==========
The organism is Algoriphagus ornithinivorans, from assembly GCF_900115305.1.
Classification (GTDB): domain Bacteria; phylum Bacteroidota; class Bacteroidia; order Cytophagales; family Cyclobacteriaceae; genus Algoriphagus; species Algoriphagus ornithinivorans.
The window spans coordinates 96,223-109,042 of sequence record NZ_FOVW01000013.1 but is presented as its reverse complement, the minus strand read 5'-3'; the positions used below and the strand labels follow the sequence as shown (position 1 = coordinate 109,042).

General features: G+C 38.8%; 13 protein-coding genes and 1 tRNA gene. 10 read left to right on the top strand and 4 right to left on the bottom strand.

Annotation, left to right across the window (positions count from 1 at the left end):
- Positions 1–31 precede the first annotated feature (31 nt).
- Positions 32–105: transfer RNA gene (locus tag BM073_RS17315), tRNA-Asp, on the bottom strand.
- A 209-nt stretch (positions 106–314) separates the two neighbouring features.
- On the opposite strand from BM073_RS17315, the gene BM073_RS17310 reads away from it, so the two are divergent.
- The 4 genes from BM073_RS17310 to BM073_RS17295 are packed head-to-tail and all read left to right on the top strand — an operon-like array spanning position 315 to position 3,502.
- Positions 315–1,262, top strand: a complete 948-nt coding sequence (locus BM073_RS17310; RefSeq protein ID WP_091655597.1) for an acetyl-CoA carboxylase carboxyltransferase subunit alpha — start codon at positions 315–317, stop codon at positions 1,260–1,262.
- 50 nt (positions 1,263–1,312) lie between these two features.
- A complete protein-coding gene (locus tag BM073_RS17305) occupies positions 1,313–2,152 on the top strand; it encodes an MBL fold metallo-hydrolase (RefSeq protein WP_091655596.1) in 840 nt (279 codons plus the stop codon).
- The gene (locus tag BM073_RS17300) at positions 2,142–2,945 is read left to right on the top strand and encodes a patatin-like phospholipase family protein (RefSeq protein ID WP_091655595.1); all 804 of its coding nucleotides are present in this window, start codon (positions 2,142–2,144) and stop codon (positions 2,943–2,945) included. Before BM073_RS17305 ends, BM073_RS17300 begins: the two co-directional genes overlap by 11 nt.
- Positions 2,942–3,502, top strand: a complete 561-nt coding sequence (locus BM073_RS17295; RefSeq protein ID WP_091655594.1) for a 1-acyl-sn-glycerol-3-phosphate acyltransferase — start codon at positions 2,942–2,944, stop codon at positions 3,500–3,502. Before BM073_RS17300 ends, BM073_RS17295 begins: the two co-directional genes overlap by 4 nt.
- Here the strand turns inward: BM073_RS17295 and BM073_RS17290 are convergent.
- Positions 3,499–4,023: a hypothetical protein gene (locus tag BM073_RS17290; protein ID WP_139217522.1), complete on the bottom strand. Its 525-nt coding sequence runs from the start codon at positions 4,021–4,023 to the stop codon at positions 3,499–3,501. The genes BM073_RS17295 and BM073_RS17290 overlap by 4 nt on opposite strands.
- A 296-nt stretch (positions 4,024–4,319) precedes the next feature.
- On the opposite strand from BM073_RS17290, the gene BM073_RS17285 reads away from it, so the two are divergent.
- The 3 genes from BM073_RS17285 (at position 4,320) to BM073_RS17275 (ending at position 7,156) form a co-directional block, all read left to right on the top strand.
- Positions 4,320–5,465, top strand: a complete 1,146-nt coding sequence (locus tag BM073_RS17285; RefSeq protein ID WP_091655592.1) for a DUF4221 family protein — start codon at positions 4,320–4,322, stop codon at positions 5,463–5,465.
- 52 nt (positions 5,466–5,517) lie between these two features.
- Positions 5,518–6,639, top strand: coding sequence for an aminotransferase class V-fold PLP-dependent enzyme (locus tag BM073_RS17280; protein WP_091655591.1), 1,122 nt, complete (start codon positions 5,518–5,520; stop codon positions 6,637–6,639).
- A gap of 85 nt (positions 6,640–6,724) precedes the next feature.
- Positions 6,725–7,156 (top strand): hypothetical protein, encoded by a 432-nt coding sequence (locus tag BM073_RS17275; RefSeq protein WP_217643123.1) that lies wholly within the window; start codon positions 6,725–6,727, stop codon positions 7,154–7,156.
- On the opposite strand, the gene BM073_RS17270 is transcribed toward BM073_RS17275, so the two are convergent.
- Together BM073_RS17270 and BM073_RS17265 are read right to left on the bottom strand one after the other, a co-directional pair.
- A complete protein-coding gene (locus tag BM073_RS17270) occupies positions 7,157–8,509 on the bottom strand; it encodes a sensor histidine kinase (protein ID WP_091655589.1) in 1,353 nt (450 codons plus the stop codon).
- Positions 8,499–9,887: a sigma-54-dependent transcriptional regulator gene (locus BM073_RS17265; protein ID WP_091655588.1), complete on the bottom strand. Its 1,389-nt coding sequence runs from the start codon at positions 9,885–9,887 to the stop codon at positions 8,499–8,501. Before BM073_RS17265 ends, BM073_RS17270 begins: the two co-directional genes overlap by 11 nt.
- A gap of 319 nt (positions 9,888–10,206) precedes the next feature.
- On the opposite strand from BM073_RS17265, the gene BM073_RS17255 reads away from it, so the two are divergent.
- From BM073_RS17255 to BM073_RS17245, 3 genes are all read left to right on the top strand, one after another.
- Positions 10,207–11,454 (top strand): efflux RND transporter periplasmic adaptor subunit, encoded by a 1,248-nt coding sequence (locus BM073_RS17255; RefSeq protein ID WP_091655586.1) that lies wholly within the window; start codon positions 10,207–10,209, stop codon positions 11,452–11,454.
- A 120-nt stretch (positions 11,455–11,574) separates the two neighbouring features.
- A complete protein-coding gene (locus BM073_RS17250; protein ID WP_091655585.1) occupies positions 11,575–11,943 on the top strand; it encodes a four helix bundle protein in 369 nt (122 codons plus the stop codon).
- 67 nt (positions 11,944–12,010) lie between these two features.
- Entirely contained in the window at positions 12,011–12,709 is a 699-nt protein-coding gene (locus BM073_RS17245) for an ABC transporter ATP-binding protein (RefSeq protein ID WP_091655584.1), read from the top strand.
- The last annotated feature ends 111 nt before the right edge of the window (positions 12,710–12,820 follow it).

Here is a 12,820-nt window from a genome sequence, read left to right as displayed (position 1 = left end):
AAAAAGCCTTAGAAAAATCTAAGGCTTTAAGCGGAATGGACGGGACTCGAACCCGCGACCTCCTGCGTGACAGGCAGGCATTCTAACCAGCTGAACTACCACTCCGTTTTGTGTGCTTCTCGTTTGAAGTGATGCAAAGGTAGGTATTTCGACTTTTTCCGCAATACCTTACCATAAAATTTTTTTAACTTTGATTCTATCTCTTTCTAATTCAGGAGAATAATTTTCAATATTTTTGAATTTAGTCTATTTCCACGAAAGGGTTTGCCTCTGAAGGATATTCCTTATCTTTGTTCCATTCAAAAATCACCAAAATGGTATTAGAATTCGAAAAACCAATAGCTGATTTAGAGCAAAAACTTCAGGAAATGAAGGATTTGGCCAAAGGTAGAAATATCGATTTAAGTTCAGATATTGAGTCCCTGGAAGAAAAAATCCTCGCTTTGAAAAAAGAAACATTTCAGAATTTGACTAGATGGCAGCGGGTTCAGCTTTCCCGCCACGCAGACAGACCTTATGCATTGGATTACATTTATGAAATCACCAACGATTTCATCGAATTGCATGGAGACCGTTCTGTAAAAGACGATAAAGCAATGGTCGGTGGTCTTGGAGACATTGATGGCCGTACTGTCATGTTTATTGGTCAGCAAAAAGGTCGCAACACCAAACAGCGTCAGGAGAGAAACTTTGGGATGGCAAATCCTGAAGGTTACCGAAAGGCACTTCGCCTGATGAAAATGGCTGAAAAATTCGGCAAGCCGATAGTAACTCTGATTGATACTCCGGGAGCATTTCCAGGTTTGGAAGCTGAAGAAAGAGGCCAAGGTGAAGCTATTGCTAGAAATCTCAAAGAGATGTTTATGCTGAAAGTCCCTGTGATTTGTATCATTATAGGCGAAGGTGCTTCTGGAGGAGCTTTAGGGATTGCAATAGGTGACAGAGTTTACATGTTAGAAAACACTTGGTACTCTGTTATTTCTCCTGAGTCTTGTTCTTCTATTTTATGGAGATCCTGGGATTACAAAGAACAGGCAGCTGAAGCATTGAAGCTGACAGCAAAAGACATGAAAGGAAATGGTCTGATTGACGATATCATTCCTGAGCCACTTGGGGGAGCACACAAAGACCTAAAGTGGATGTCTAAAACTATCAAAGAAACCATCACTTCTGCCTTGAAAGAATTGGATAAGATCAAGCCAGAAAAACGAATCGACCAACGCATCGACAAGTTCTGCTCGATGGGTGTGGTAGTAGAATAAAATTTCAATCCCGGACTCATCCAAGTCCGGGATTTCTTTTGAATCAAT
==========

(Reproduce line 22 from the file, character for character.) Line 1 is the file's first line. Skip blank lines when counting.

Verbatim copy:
- 52 nt (positions 5,466–5,517) lie between these two features.